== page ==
Anti-vaxx spam campaign by pseudo legal group targeting regional govts.

Anti-vaxx spam campaign by pseudo  legal group targeting regional govts.

Graphic of a keyboard with a FAKE key.

PHILIPSBURG--St. Maarten has been added to the list of governments to receive a threatening, conspiracy-laden “cease and desist order,” which has primarily been targeting Caribbean governments. The pseudo-legal group behind the spam campaign, calling itself the “International Tribunal” or the “natural and common law tribunal for public health and justice,” is using threatening language in an attempt to force the governments to immediately halt COVID-19 vaccinations, polymerase chain reaction (PCR) testing, and so-called “social control methods” which include masking, lockdowns, quarantines and “forced confinement with vaccinated persons.”

  The group threatened penalties, namely the seizure and confiscation of “financial and real property” and “10 years imprisonment” without parole, in a convoluted 51-page letter addressed to Governor Eugene Holiday.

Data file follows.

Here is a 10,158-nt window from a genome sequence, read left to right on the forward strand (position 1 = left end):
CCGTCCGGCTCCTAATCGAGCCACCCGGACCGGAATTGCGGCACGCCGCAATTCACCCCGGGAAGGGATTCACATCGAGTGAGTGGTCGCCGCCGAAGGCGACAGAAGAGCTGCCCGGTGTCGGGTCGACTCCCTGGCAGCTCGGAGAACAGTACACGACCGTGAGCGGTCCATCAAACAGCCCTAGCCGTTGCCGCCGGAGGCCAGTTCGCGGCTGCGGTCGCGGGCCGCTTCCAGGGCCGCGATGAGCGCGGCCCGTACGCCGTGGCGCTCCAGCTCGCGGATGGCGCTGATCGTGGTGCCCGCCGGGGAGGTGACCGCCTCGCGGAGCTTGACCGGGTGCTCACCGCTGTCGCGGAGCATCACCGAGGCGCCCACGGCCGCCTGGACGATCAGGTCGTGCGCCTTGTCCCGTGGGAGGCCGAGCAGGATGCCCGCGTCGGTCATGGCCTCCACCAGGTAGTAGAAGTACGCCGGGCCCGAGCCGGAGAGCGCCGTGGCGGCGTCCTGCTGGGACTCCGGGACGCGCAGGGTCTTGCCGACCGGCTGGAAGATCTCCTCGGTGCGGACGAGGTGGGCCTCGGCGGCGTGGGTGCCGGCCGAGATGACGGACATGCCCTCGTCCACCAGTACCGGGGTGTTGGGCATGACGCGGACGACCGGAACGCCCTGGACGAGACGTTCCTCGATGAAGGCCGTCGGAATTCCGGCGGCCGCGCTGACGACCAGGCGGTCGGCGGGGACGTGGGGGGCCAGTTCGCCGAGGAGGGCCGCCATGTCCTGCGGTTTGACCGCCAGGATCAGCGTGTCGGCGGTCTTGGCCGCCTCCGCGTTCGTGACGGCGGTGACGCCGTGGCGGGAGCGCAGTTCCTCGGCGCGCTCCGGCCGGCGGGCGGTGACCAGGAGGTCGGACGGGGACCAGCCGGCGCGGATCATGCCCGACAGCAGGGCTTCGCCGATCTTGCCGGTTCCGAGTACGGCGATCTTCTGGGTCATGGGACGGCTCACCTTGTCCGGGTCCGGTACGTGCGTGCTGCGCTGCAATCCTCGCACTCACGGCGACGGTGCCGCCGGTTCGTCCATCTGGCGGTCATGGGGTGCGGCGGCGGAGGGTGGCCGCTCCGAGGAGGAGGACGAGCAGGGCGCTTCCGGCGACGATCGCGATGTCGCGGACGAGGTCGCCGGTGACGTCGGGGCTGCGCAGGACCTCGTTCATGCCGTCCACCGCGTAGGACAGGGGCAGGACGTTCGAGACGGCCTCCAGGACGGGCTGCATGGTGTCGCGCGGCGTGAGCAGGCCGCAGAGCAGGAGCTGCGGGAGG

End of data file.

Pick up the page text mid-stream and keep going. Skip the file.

Feigning authority through citing various institutions and declarations, using legal jargon (incorrectly), and presenting lists of its bogus legal procedures and convictions, the group accused the governments of genocide, crimes against humanity and “genetic biowarfare.”     

  Nearly identical letters, published on the group’s website, were addressed to the leaders of nine other Caribbean countries, and to Germany, the ‘African Union & Member Nations,’ Australia, Canada, and New Zealand. Only Caribbean leaders, including the Prime Ministers of Anguilla (using the wrong email address) and St. Kitts & Nevis had been targeted by the time St. Maarten was added into the fold.

History of ‘legal’ pressure

Alfred Lambremont Webre, “Chief judge of the tribunal” has a history of trying to pressure governments to accept and support his conspiracy theories through what would look like legal measures.